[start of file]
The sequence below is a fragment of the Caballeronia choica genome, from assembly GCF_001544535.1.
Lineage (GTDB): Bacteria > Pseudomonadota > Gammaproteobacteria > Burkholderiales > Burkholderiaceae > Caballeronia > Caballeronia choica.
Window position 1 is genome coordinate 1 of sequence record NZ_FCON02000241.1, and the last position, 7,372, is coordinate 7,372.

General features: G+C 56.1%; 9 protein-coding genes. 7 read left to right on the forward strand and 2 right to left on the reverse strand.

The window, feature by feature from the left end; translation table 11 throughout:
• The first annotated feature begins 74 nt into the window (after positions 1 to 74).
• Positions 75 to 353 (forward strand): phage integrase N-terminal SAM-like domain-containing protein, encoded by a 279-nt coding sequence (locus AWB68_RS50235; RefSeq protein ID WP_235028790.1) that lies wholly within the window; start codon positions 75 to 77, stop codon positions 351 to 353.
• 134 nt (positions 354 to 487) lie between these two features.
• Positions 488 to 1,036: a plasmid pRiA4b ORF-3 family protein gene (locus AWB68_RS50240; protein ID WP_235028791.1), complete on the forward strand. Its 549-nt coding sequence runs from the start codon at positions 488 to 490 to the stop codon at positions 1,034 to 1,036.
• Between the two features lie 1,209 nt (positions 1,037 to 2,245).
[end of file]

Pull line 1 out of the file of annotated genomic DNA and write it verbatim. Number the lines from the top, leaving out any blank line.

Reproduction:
The sequence below is a fragment of the Caballeronia choica genome, from assembly GCF_001544535.1.